Great read, lots of information, photos and not too academic. Thought provoking.

  13. 4 out of 5

    Laura

    I'm really excited about starting this. Thanks Omi!!! To bad that I left it in Micaela's car.... :( I'm really excited about starting this. Thanks Omi!!! To bad that I left it in Micaela's car.... :(

  14. 4 out of 5

    Bettie

    This review has been hidden because it contains spoilers. To view it, click here. On to Hayes in Rome --- Not sure quite what the goal was as this read wavered and had little overall conclusion but some was interesting and yet more makes me embarrassed for humankind.

  15. 4 out of 5

    Barbara Lockhart

    I was disappointed that there was so little information about the actual feral children and so much about those in their lives. Very interesting subject matter. Very boring book.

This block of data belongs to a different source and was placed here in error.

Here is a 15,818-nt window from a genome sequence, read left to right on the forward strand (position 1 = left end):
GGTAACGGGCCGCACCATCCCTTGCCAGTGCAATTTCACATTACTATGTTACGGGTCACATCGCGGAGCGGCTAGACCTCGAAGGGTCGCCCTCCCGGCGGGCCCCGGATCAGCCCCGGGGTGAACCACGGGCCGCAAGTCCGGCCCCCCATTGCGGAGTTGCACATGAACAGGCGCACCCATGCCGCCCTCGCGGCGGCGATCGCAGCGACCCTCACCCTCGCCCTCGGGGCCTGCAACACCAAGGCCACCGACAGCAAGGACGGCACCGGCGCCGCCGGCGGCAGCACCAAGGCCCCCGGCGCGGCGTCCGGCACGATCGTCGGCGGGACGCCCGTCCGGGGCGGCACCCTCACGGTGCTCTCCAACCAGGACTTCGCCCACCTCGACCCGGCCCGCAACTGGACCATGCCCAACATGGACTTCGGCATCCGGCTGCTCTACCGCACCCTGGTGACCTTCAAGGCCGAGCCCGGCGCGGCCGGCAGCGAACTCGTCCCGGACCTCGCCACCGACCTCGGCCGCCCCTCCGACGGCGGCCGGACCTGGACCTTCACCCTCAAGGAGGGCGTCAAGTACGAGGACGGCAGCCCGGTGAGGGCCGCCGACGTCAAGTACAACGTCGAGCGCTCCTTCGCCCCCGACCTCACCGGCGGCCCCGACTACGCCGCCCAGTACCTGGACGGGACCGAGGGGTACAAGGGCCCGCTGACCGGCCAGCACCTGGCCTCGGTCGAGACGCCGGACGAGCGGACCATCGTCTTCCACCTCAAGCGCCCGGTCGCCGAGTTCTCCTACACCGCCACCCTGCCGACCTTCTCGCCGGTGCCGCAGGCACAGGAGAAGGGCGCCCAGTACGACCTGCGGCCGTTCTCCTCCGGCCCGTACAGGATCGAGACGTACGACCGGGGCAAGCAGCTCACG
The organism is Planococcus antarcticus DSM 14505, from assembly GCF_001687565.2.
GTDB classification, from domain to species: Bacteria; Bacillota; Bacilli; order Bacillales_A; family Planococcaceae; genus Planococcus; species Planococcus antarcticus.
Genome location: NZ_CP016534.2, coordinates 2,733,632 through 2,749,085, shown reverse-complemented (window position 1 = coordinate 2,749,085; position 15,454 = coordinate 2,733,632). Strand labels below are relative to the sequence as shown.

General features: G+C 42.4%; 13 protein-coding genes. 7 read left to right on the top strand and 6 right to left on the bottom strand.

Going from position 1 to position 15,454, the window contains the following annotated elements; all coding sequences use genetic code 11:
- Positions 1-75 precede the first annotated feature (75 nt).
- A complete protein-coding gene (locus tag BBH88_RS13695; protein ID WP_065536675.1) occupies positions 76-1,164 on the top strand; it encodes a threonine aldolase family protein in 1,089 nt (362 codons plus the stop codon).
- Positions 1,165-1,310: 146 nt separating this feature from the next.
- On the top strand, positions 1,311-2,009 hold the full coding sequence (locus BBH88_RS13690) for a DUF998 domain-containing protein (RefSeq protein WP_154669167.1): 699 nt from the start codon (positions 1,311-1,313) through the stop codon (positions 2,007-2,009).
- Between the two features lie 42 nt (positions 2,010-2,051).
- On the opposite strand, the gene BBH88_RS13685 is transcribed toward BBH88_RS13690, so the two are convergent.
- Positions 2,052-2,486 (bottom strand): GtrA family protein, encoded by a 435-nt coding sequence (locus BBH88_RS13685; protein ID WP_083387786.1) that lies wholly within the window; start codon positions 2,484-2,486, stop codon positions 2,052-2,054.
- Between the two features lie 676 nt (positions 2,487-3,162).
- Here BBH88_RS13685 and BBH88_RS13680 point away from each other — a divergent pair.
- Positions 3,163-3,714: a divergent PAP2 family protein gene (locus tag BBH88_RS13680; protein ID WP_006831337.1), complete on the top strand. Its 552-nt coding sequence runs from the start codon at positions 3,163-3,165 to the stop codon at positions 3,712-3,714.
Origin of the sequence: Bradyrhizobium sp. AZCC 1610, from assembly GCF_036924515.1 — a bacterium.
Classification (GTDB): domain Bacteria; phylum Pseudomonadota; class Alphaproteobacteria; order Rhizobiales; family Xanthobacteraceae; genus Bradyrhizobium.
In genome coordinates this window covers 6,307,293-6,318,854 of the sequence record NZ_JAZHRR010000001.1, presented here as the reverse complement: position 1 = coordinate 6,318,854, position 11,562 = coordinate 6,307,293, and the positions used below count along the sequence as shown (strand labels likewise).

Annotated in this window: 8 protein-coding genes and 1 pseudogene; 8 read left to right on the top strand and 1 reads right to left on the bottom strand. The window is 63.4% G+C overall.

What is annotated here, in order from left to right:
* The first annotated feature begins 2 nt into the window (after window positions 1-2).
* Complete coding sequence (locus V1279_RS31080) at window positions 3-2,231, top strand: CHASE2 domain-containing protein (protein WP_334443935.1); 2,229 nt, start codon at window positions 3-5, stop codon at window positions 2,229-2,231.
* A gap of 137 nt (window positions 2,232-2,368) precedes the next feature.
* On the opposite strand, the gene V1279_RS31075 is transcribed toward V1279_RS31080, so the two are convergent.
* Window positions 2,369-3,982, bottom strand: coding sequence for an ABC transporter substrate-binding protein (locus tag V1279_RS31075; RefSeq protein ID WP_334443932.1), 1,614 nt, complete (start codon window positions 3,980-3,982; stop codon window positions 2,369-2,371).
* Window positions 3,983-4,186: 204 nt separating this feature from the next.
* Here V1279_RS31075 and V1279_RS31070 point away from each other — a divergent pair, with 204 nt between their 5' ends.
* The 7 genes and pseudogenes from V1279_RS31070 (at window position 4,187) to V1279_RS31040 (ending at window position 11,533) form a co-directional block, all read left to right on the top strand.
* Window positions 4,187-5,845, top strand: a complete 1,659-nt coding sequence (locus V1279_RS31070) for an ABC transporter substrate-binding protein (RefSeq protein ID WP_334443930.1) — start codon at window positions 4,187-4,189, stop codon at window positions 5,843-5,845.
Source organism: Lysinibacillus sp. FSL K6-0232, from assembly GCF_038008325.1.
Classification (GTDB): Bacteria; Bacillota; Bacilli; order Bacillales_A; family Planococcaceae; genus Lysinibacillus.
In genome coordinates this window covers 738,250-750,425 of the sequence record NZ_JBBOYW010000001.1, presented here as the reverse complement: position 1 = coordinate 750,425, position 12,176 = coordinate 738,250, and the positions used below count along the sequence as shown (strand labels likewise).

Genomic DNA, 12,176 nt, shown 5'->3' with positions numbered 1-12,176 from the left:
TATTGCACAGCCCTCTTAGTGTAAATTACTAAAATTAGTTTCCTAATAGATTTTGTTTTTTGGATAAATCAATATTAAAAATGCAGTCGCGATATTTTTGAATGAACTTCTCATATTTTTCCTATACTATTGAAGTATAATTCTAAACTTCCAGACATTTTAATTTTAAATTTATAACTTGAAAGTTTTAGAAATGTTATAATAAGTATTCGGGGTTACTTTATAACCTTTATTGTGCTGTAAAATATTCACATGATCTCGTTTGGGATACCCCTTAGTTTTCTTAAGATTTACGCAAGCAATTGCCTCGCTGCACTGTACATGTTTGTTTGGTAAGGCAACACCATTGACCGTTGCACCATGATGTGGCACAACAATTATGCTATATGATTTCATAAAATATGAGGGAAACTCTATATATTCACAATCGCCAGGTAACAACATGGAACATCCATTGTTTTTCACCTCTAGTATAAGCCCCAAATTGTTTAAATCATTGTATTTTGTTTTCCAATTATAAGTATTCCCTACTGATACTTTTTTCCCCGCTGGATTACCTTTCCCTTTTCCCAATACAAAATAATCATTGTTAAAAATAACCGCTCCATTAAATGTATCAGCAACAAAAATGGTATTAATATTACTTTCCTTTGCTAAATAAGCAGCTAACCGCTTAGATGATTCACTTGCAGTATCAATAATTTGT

16. 5 out of 5

    Selene

    This started ok but as it went on it didn't seem to be much about wild children, more about the people who researched them! Boring This started ok but as it went on it didn't seem to be much about wild children, more about the people who researched them! Boring

  17. 5 out of 5

    Cindy

    This book read more like a doctoral study....a little too in-depth for my tastes.

  18. 4 out of 5

    Hannah Givens